For implementation of in-situ visualization, no significant change is needed for the earthquake simulation code for the integration. The only requirement for the simulation is to provide APIs for the access of the simulation internal data structure, which does not require much effort in practice. Furthermore, because all the access is a read operation, the simulation context is not affected by the visualization calculations. The advantage of our approach is obvious. Scientists do not need to change their code to incorporate in-situ visualization. They only need to provide an interface for the visualization code to access their data, as everything else is taken care of by the visualization part. This approach is certainly the most acceptable by scientists.
We are not too far from peta- and exa-scale computing. Will we have the adequate tools for possibly extracting meaning from the data sets generated by such extreme-scale simulations? The investment made by the DOE SciDAC program in ultra-scale visualization  is timely and ensures that challenges will be addressed. In this article, we point out the grand challenges facing extreme-scale data analysis and visualization, and present several key technologies for gaining insights in ultra-scale simulations. While we have had some success in deploying some of these technologies, further research and experimental studies are still needed to make these new technologies benefit the scientific supercomputing community at large.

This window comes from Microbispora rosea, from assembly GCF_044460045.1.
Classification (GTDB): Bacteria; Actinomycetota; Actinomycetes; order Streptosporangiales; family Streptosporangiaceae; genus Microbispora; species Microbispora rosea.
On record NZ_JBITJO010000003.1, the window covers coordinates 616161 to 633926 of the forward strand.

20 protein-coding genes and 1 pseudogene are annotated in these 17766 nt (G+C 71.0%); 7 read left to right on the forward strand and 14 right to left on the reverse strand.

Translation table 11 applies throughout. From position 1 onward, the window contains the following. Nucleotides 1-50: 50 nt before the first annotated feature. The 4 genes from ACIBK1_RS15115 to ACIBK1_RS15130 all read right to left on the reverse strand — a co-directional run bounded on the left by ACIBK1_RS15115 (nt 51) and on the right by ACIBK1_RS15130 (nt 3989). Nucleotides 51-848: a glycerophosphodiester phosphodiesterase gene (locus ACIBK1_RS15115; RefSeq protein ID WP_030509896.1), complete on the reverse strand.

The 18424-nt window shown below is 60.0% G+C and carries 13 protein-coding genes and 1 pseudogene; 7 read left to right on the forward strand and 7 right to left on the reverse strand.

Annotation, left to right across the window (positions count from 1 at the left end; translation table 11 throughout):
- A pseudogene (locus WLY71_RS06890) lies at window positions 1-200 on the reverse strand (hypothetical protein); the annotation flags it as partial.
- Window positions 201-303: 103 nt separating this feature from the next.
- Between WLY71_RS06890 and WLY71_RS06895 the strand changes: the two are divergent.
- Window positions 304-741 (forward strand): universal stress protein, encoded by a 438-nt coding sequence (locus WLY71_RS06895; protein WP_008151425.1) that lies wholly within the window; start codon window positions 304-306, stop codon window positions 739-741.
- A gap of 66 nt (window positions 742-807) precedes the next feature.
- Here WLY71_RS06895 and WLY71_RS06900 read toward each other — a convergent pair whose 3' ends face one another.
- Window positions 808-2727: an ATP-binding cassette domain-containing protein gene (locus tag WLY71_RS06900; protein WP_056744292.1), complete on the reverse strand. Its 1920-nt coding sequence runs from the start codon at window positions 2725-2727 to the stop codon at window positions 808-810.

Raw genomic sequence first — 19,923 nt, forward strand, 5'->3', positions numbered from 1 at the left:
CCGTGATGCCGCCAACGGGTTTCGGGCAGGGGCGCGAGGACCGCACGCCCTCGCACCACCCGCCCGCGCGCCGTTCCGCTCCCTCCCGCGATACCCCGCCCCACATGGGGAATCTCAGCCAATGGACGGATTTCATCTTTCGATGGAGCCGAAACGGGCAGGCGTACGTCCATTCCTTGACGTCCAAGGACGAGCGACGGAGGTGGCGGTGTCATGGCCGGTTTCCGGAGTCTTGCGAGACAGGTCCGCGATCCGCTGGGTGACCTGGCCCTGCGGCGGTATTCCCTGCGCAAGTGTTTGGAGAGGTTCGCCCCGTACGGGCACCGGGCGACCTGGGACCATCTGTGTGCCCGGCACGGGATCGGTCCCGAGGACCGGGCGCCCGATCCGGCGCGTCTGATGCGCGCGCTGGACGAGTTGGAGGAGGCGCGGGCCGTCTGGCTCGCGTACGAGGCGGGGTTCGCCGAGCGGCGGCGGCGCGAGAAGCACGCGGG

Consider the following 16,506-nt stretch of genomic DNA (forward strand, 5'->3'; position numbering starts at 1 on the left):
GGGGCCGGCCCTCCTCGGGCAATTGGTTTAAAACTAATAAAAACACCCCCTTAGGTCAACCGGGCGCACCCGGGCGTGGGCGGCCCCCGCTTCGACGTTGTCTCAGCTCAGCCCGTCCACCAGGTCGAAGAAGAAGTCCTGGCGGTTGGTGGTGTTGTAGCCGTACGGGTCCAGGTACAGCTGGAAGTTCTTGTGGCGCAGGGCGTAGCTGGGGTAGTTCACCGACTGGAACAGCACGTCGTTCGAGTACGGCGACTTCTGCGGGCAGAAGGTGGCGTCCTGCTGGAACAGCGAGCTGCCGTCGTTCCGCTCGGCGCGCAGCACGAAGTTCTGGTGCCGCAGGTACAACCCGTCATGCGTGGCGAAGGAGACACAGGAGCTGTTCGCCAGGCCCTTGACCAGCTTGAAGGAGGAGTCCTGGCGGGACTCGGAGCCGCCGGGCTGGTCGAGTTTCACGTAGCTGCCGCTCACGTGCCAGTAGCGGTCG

This work is supported in part by the DOE SciDAC program and NSF ITR program. The images displayed in this article were made by members of the Ultravis Institute and the VIDI research group at University of California at Davis. The supernova data set was provided by Dr. John Blondin at North Carolina State University. The turbulent combustion data set was provided by Dr. Jackie Chen at Sandia National Laboratory.
2 Ma, K. –L., Ross, R., Huang, J., Humphreys, G., Max, N., Moreland, K., Owens, J. D., Shen, H.-W. “Ultra-scale visualization: research and education,” Journal of Physics, Vol. 78. (also Proceedings of SciDAC 2007 Conference, 24-28 June, 2007, Boston, Massachusetts).
3 Scientific Discovery through Advanced Computing, Office of Science, Department of Energy – www.scidac.gov/
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6 K.-L. Ma. “Machine Learning to Boost the Next Generation of Visualization Technology,” IEEE Computer Graphics and Applications, Volume 27, Number 5, 2007, pp. 6-9.
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8 Jones, C., Ma, K.-L., Sanderson, A., Myers Jr., L. R. “Visual Interrogation of Gyrokinetic Particle Simulation,” Journal of Physics, Vol. 78. (also Proceedings of SciDAC 2007 Conference, 24-28 June, 2007, Boston, Massachusetts).
9 Tu, T., Yu, H., Ramirez-Guzman, L., Bielak, J., Ghattas, O., Ma, K.-L., O’Hallaron, D. R. “From mesh generation to scientific visualization: an end-to-end approach to parallel supercomputing,” in Proceedings of ACM/IEEE Supercomputing 2006 Conference (SC ’06).
10 Yu, H., Tu, T., Bielak, J., Ghattas, O., Lopez, J. C., Ma, K.-L. O’Hallaron, D. R. Ramirezguzman, L., Stone, N., Taborda-Rios, R., Urbanic, J. “Remote runtime steering of integrated terascale simulation and visualization,” HPC Analytics Challenge, ACM/IEEE Supercomputing 2006 Conference (SC ’06).